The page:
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Ordinance limits sites for adult entertainment

Harrison County has adopted an ordinance limiting the areas where adult entertainment businesses may locate, a move intended to stave off the arrival of any sexually-oriented businesses and the legal battles that often accompany them.
The ordinance adopted unanimously by the commissioners on Feb. 23 was hammered out quietly during long work sessions by the Harrison County Advisory Plan Commission, said J.R. Eckart. He chairs the three-member board of county commissioners and is a member of the plan commission.
County planner Eric Wise said the ordinance is necessary because otherwise such businesses would only need to locate in a site approved for business to set up shop. The ordinance carefully defines the adult entertainment businesses that are restricted.
For instance, the ordinance amends the existing 1974 zoning ordinance to prohibit the placement of a sexually-oriented business within 1,000 feet of property that is zoned for residential use and places where families are likely to congregate, such as churches, libraries, schools, child-care centers, playgrounds, government offices, public parks, or other similar businesses.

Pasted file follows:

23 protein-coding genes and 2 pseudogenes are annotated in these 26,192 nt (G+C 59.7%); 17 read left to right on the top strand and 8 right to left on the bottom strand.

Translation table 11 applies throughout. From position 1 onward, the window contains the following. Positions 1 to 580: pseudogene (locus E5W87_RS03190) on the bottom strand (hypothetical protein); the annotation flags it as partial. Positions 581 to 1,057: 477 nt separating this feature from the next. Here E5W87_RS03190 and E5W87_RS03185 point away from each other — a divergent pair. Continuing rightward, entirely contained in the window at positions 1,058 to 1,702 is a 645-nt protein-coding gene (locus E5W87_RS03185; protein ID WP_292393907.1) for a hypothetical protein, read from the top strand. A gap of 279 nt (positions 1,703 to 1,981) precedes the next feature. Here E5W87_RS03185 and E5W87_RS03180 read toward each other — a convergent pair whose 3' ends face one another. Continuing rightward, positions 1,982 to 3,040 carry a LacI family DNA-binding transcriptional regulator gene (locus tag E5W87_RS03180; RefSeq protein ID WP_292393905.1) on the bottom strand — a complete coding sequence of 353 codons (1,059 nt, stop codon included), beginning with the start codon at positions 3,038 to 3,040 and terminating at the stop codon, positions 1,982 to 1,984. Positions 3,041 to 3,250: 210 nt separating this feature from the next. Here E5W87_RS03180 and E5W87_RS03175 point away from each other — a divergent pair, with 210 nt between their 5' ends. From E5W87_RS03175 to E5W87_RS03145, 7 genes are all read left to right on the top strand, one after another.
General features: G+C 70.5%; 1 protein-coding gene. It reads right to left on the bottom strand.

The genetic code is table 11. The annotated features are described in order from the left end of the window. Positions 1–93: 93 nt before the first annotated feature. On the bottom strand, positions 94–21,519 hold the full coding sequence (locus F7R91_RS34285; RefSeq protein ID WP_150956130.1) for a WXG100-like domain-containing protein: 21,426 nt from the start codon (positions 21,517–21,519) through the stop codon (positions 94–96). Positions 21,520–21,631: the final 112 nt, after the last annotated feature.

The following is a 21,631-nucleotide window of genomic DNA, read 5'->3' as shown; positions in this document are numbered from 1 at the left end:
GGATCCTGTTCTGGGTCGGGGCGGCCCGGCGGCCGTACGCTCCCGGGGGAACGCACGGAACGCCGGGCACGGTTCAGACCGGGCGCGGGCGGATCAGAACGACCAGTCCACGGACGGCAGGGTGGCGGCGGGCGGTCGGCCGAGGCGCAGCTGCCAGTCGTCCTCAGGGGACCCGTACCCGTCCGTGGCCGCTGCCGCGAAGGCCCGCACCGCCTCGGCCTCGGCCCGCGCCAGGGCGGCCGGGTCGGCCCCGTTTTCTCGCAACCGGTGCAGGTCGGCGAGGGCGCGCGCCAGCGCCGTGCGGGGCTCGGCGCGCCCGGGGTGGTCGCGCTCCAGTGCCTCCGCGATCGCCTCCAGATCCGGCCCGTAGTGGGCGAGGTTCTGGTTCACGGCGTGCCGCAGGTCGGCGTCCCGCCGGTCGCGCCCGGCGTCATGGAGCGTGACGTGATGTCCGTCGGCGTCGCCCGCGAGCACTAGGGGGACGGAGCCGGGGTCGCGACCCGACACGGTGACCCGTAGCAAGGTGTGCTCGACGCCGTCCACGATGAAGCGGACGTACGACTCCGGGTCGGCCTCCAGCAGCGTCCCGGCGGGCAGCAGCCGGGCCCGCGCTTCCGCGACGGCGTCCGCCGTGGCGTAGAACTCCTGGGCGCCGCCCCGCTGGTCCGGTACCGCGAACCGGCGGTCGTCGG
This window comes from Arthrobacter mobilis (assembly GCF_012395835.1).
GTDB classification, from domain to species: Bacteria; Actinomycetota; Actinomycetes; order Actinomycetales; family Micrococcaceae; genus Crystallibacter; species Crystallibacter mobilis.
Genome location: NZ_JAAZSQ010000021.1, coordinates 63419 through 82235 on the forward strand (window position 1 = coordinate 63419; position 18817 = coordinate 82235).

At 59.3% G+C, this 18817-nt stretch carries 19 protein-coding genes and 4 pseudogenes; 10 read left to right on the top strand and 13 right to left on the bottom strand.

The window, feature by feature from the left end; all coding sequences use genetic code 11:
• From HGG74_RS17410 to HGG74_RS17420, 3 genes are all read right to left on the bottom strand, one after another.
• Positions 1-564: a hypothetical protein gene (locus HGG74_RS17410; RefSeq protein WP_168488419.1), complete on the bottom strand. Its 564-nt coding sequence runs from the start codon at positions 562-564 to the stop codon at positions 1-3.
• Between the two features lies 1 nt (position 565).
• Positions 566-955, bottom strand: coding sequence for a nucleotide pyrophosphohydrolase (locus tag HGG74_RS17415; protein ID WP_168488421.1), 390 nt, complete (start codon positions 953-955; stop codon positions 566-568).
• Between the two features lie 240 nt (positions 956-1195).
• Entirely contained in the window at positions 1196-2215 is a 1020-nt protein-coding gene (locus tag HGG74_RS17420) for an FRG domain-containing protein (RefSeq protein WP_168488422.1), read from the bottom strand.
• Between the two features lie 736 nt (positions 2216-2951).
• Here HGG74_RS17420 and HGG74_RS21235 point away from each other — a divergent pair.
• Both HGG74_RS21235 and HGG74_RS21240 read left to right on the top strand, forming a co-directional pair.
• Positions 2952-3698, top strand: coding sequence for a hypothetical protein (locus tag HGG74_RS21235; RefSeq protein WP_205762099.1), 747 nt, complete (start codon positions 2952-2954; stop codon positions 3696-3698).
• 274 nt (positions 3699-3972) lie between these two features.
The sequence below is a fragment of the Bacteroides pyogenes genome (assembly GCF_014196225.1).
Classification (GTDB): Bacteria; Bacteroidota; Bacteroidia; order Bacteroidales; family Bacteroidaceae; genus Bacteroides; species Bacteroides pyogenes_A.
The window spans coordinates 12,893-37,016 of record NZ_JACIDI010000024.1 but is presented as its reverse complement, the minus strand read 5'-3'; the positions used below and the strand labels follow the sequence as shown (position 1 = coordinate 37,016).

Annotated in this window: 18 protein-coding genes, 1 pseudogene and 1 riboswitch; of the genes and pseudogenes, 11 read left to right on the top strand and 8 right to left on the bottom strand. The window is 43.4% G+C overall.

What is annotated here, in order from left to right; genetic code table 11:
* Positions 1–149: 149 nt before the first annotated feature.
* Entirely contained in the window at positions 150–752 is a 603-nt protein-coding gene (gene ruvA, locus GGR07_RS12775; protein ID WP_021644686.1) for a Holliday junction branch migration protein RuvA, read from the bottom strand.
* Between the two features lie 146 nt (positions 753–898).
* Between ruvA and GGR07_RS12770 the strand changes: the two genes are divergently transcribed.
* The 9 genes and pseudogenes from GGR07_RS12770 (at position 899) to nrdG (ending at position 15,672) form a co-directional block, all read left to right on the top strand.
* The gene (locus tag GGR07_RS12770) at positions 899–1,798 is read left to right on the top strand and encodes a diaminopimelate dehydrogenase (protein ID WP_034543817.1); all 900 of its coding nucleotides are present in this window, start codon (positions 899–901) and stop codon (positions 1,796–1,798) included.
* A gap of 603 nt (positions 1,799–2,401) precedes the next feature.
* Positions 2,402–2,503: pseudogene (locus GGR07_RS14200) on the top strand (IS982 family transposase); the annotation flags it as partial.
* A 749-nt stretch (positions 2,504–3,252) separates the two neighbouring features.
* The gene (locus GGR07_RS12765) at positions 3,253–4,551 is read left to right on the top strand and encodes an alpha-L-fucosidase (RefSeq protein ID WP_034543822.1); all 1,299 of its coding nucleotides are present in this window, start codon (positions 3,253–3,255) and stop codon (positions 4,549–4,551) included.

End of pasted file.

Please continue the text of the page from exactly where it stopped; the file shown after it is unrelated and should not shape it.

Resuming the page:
The action was praised by several in the audience that night as a pro-active measure necessary to protect the rural atmosphere in Harrison County. Such businesses frequently set up shop in vacant buildings near interstate interchanges where they are highly visible, Eckart said.
He said such businesses cannot be banned, and, because they are legal, must be provided a place to operate. ‘The ordinance does provide a few places, but they are remote,’ Eckart said.
‘If you allow me, I’ll build a church every place they go,’ said the Rev. Webster Oglesby, pastor of Lincoln Hills Christian Church in Corydon and a member of a group of carpenters from Atlanta that has built churches all over the country.
Commissioner Jim Heitkemper told the plan commission, ‘I’m glad you are pro-active on this. New Albany has a bad situation because they have no ordinance. I think we need to move forward, and I’m glad you all are doing it.’
(Attempts to limit, restrict or prevent such businesses have led to legal disputes elsewhere, most recently in New Albany and Louisville.)
Both Eckart and Commissioner James Goldman said they had noticed the proliferation of billboards advertising adult entertainment during trips to the South and West.
Although as chair, he doesn’t usually make motions, in this case Eckart did. Goldman said, ‘I’ll second that.’
‘I’ll third it,’ said Heitkemper.
Anyone who would like a copy of the ordinance may obtain one at the auditor’s office, but Eckart warned that the contents are very specific.

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